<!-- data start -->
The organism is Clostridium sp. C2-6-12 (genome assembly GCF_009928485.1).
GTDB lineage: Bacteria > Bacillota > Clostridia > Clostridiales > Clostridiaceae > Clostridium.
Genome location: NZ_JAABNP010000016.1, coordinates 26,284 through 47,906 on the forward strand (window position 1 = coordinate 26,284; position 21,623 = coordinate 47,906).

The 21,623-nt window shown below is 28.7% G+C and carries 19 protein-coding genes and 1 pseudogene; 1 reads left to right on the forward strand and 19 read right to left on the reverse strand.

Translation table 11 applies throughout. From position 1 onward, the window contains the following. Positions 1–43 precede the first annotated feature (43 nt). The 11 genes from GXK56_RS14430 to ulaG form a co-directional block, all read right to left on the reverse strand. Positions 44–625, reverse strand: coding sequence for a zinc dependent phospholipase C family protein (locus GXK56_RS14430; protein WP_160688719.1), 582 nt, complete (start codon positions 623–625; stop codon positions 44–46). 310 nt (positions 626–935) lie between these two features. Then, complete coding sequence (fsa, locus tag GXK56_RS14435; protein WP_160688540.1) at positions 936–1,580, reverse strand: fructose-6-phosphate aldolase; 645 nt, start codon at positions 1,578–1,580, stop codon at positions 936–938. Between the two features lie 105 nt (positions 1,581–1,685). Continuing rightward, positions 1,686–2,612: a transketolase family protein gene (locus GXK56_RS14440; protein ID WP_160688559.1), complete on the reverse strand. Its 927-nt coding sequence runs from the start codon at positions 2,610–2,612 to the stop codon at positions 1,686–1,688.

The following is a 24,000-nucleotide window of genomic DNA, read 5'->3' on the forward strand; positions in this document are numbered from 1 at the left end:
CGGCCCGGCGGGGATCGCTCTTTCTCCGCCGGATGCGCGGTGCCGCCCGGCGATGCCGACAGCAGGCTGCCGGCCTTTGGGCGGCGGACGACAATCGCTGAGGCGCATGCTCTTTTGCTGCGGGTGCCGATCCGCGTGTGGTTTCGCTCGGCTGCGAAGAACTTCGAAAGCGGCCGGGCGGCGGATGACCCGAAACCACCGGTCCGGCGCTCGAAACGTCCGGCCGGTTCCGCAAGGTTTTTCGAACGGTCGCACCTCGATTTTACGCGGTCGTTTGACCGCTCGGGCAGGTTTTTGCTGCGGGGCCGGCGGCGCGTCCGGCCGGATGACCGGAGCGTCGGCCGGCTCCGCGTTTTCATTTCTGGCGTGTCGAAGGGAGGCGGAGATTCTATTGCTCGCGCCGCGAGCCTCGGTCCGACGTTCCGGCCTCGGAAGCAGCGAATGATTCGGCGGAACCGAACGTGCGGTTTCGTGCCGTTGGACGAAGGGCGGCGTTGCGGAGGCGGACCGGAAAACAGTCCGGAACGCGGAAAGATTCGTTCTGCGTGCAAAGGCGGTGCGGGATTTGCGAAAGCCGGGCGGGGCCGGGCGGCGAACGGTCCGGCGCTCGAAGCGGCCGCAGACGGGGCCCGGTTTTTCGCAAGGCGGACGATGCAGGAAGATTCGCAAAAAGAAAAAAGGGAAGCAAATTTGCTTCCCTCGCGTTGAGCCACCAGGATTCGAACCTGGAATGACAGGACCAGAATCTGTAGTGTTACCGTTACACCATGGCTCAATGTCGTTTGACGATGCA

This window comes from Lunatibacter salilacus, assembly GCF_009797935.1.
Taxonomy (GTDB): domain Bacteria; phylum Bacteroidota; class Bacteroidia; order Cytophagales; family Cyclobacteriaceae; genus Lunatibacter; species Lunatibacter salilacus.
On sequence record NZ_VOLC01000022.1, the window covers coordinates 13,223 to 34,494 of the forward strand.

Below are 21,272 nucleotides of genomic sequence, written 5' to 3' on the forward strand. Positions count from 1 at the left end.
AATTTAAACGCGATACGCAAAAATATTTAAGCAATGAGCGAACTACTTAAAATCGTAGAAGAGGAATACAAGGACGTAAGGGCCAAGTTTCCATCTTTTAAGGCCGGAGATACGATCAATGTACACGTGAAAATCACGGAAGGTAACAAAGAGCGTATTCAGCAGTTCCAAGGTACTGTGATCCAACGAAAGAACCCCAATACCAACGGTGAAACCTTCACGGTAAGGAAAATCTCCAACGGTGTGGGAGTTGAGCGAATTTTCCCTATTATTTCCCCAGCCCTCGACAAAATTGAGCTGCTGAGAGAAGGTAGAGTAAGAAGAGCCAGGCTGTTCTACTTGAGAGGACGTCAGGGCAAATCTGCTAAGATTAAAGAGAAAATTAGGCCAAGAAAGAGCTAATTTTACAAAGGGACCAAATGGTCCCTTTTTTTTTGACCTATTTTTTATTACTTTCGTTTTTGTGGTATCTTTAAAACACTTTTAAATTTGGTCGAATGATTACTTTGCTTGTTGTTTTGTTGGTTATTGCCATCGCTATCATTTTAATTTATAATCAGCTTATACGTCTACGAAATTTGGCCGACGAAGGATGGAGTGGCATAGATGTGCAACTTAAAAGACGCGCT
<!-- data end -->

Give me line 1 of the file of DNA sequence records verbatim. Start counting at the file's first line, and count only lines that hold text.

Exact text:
The organism is Clostridium sp. C2-6-12 (genome assembly GCF_009928485.1).